On a roof top overlooking the city that will receive Yeshua, under a moonlit Jerusalem sky, cooled by a strong summer breeze, a bereaved family gave whole-hearted praise to God. Through their tears, the Ridings-Moore-Rosenthal-Boyd family declared “Hodu L’Adonai Ki Tov, Ki L’Olam Chasdo – Give thanks to the Lord for He is good and His mercy is everlasting.”
These words, “Hodu L’Adonai Ki Tov – הודו לאדוני כי טוב” were the last words spoken by their 29 year old daughter/wife/sister, Esther. She repeated them to each member of the family at her bedside, even as she was departing to be with her Lord. Over and over, at the memorial held in her honor on August 26, 2018, her family and close friends spoke of the courage, faith, and love shown by Esther in her two and a half year battle with cancer.
What left me unable to hold back tears was the unreserved way this remarkable family lifted their voices to give glory to the Creator/Redeemer/Healer to whom they had doggedly appealed for the rescue of their precious Esther. This was a young woman in the prime of life—a composer/singer of stirring songs, speaking directly of the dark storms of life that threaten to block out the light that yet will shine. Despite their crushing loss—three generations stood on that summer eve lifting their voices and their hands before the Most High, affirming “You’ll never let me down, never let me down. NO, you’ll never let me down.”
I thought to myself, these people are the real thing. Here they are, not pretending to understand why or how their exceedingly lovely young daughter/wife/sister has ended her earthly journey. Nor are they withholding their unspeakable sorrow. Yet they are giving tribute to Messiah Yeshua, whose coming kingdom they are so dedicated to hasten. Not incidentally, the Ridings’ have made this an around the clock pursuit by establishing Succat Hallel (Tabernacle of Praise) in Jerusalem in 1999. It has grown to be a 24/7 center of worship and intercession, with participants drawn from both Israel and the nations.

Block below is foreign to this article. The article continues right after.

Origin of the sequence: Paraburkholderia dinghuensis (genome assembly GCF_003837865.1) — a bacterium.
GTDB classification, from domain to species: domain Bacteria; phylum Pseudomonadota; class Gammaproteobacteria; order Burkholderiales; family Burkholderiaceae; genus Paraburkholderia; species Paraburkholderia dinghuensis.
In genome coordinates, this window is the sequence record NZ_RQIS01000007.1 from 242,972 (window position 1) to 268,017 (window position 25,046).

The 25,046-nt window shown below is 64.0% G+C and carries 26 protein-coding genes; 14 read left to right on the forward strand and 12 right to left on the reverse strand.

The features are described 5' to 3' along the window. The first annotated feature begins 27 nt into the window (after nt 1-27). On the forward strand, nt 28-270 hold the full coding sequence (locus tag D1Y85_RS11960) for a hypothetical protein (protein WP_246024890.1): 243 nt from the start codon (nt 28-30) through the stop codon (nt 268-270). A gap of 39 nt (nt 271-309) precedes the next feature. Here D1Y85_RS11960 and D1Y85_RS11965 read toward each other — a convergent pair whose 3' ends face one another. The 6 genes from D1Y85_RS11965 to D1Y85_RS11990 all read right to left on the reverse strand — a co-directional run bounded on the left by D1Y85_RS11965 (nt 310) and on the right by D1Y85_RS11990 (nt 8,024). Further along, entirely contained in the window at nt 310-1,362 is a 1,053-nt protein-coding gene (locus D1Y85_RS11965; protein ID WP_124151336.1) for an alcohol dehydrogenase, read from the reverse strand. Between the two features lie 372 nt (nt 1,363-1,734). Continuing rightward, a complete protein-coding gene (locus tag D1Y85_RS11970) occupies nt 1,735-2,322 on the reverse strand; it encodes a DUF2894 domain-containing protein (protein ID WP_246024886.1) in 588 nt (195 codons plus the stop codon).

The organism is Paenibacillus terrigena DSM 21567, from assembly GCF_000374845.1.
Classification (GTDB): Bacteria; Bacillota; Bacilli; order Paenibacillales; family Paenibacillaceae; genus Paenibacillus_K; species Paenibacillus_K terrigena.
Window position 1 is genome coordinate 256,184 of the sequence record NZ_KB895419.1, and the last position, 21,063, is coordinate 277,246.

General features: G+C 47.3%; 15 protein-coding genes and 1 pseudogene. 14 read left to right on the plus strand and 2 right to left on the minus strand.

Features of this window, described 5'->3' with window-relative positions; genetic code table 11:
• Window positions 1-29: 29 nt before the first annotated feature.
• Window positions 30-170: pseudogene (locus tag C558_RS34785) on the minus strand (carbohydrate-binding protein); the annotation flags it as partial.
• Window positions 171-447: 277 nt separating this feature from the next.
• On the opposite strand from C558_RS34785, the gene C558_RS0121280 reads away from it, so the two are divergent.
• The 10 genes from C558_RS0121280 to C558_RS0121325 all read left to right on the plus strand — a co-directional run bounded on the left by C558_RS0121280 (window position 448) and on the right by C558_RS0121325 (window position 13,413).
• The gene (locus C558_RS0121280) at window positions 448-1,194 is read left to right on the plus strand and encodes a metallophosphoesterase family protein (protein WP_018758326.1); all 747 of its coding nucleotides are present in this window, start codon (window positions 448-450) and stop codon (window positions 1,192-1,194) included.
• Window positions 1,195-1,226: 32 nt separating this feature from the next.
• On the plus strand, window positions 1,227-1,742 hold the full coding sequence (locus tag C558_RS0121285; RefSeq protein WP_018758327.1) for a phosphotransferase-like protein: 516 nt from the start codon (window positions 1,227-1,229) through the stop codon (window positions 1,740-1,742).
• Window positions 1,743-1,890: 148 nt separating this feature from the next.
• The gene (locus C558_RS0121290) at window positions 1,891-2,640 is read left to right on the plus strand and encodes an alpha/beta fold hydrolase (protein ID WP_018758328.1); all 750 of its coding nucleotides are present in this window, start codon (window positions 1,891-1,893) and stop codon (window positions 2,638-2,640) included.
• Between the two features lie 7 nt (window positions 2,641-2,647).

One could only be moved by the God-glorifying response of Esther’s husband, Will, her sisters, Bethany and Anna, her parents, Rick and Patricia, and all the nieces and nephews (who also sang and spoke movingly). Yet It was also the recounting of who Esther was (we should say “is”) and how she responded to the excruciating trial of watching her body being eaten away. “Esther was a free spirit, always wanting to be out doing things,” reflected Bethany (her big sister by 11 years). “It was so hard to see her hooked up to all those tubes in intensive care for so long. But even there, she still shone with the love of God and the joy of life. She didn’t hide her reaction of anger and grief to the initial shocking news of cancer, or of having a Downs Syndrome baby (Esther left behind her prized four year old son, Calev). She was neither bitter toward God, nor did she stay in self-pity.”
Bethany’s conclusion summed up the message of Esther’s life and of the entire evening. “All we have to take into eternity is our heart. This world is like a womb that we temporarily reside in. We can only hear God’s heartbeat—just as the child within his mother hears and feels her heartbeat.” What a thought—that our current stage is preparing us for a far more brilliant and lasting reality! Big sister continued, carried by a wave of lasting wonder. “Esther is my hero. She showed me, more than anything, LOVE—true love, unconditional love. Esther’s love for God wasn’t dependent on her healing or fulfilled dreams. I just hope I can be like that.”
Then she poured out her heart before us in a song she wrote shortly after Esther’s passing. What gripped me was that, again, it was a cry out of the raging storm of grief and love. “From the womb of time, soon we’ll see clearly.”
Esther’s second sister, Anna, was no less eloquent, no less passionate in describing Esther, no less compelling as she added “This world in its broken state is not what God intends. We have a choice—to dwell on questions or to catch the wind and rise on the winds of praise.” Her song—one of startling, tender witness to Esther’s legacy—spoke of penetrating the earthly, worldly measures of what’s important to get to the ultimate reality of Messiah’s reign.
I am undone by this family. All three girls (including Esther, who sang to us through a gritty, gutsy black and white video “Height of the Storm” are writers of deep songs of devotion, sung hauntingly with humility and whole-hearted authenticity.
This was an evening when we touched eternity. We experienced the gracious presence of God on that rooftop overlooking the city of the King. We felt, together with Esther’s family, the incredible worth of one person who lives life to the full. We wept and we sang. And we listened in amazement, to a true tale of suffering and loss—met with unshaken trust in the goodness of God.